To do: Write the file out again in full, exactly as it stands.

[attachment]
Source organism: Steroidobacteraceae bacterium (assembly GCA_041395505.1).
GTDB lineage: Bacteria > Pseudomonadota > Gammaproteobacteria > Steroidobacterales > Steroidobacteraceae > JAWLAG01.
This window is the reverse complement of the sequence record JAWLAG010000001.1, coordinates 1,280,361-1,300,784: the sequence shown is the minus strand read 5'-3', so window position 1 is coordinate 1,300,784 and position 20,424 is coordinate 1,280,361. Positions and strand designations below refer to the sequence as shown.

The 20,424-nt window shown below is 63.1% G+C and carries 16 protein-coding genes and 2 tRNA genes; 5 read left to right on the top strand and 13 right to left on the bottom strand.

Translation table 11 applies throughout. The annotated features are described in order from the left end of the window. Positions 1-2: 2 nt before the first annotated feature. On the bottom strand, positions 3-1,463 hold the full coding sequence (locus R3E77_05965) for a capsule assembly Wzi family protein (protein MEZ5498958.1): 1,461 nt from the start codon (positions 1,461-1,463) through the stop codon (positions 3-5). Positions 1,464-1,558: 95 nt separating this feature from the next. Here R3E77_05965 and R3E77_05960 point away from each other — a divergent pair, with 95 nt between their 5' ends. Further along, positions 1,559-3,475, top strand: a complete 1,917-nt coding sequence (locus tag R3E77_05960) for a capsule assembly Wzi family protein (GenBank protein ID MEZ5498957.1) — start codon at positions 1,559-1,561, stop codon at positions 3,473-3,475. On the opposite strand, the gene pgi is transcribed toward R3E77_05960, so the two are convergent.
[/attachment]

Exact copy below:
Source organism: Steroidobacteraceae bacterium (assembly GCA_041395505.1).
GTDB lineage: Bacteria > Pseudomonadota > Gammaproteobacteria > Steroidobacterales > Steroidobacteraceae > JAWLAG01.
This window is the reverse complement of the sequence record JAWLAG010000001.1, coordinates 1,280,361-1,300,784: the sequence shown is the minus strand read 5'-3', so window position 1 is coordinate 1,300,784 and position 20,424 is coordinate 1,280,361. Positions and strand designations below refer to the sequence as shown.

The 20,424-nt window shown below is 63.1% G+C and carries 16 protein-coding genes and 2 tRNA genes; 5 read left to right on the top strand and 13 right to left on the bottom strand.

Translation table 11 applies throughout. The annotated features are described in order from the left end of the window. Positions 1-2: 2 nt before the first annotated feature. On the bottom strand, positions 3-1,463 hold the full coding sequence (locus R3E77_05965) for a capsule assembly Wzi family protein (protein MEZ5498958.1): 1,461 nt from the start codon (positions 1,461-1,463) through the stop codon (positions 3-5). Positions 1,464-1,558: 95 nt separating this feature from the next. Here R3E77_05965 and R3E77_05960 point away from each other — a divergent pair, with 95 nt between their 5' ends. Further along, positions 1,559-3,475, top strand: a complete 1,917-nt coding sequence (locus tag R3E77_05960) for a capsule assembly Wzi family protein (GenBank protein ID MEZ5498957.1) — start codon at positions 1,559-1,561, stop codon at positions 3,473-3,475. On the opposite strand, the gene pgi is transcribed toward R3E77_05960, so the two are convergent.